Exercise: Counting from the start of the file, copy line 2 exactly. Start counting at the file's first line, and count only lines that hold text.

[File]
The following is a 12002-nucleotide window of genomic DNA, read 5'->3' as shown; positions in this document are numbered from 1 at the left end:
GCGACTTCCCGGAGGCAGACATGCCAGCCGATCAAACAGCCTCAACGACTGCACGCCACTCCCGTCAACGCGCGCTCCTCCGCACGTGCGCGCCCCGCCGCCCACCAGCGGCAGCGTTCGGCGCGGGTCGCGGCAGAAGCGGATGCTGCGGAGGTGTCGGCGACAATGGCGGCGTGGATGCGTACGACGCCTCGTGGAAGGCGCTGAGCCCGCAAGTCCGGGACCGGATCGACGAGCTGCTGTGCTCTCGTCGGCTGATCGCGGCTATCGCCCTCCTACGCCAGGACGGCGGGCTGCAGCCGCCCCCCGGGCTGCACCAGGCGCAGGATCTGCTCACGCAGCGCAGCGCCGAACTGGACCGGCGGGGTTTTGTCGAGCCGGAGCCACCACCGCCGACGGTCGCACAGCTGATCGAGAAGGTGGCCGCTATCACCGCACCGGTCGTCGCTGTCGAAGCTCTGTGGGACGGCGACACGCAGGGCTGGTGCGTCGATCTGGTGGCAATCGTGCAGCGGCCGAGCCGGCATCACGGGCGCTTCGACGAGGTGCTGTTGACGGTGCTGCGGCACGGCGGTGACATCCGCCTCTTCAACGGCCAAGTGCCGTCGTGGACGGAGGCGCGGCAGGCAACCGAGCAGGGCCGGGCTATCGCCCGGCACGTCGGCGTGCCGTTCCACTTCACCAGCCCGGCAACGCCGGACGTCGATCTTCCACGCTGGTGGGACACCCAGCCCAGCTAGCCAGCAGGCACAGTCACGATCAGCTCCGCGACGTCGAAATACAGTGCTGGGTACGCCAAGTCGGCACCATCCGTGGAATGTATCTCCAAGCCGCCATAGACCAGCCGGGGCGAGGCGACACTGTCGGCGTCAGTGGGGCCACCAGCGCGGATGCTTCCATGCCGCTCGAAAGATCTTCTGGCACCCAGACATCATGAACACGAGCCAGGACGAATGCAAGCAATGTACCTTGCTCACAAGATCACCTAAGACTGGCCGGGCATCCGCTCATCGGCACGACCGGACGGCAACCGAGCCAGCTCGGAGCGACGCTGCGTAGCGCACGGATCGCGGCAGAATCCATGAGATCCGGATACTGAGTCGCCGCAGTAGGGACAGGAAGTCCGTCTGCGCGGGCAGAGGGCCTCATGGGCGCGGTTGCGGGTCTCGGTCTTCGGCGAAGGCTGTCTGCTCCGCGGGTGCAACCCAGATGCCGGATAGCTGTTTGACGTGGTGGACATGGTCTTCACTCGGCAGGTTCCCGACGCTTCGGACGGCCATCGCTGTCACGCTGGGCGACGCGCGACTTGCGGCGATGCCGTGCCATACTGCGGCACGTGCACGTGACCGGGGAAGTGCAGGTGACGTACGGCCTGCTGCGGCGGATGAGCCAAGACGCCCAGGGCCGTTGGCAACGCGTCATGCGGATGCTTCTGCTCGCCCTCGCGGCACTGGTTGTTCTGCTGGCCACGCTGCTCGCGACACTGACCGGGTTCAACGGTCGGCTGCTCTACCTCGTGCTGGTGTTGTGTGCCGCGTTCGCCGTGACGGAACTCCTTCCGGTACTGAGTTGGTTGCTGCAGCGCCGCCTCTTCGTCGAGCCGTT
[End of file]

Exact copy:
GCGACTTCCCGGAGGCAGACATGCCAGCCGATCAAACAGCCTCAACGACTGCACGCCACTCCCGTCAACGCGCGCTCCTCCGCACGTGCGCGCCCCGCCGCCCACCAGCGGCAGCGTTCGGCGCGGGTCGCGGCAGAAGCGGATGCTGCGGAGGTGTCGGCGACAATGGCGGCGTGGATGCGTACGACGCCTCGTGGAAGGCGCTGAGCCCGCAAGTCCGGGACCGGATCGACGAGCTGCTGTGCTCTCGTCGGCTGATCGCGGCTATCGCCCTCCTACGCCAGGACGGCGGGCTGCAGCCGCCCCCCGGGCTGCACCAGGCGCAGGATCTGCTCACGCAGCGCAGCGCCGAACTGGACCGGCGGGGTTTTGTCGAGCCGGAGCCACCACCGCCGACGGTCGCACAGCTGATCGAGAAGGTGGCCGCTATCACCGCACCGGTCGTCGCTGTCGAAGCTCTGTGGGACGGCGACACGCAGGGCTGGTGCGTCGATCTGGTGGCAATCGTGCAGCGGCCGAGCCGGCATCACGGGCGCTTCGACGAGGTGCTGTTGACGGTGCTGCGGCACGGCGGTGACATCCGCCTCTTCAACGGCCAAGTGCCGTCGTGGACGGAGGCGCGGCAGGCAACCGAGCAGGGCCGGGCTATCGCCCGGCACGTCGGCGTGCCGTTCCACTTCACCAGCCCGGCAACGCCGGACGTCGATCTTCCACGCTGGTGGGACACCCAGCCCAGCTAGCCAGCAGGCACAGTCACGATCAGCTCCGCGACGTCGAAATACAGTGCTGGGTACGCCAAGTCGGCACCATCCGTGGAATGTATCTCCAAGCCGCCATAGACCAGCCGGGGCGAGGCGACACTGTCGGCGTCAGTGGGGCCACCAGCGCGGATGCTTCCATGCCGCTCGAAAGATCTTCTGGCACCCAGACATCATGAACACGAGCCAGGACGAATGCAAGCAATGTACCTTGCTCACAAGATCACCTAAGACTGGCCGGGCATCCGCTCATCGGCACGACCGGACGGCAACCGAGCCAGCTCGGAGCGACGCTGCGTAGCGCACGGATCGCGGCAGAATCCATGAGATCCGGATACTGAGTCGCCGCAGTAGGGACAGGAAGTCCGTCTGCGCGGGCAGAGGGCCTCATGGGCGCGGTTGCGGGTCTCGGTCTTCGGCGAAGGCTGTCTGCTCCGCGGGTGCAACCCAGATGCCGGATAGCTGTTTGACGTGGTGGACATGGTCTTCACTCGGCAGGTTCCCGACGCTTCGGACGGCCATCGCTGTCACGCTGGGCGACGCGCGACTTGCGGCGATGCCGTGCCATACTGCGGCACGTGCACGTGACCGGGGAAGTGCAGGTGACGTACGGCCTGCTGCGGCGGATGAGCCAAGACGCCCAGGGCCGTTGGCAACGCGTCATGCGGATGCTTCTGCTCGCCCTCGCGGCACTGGTTGTTCTGCTGGCCACGCTGCTCGCGACACTGACCGGGTTCAACGGTCGGCTGCTCTACCTCGTGCTGGTGTTGTGTGCCGCGTTCGCCGTGACGGAACTCCTTCCGGTACTGAGTTGGTTGCTGCAGCGCCGCCTCTTCGTCGAGCCGTT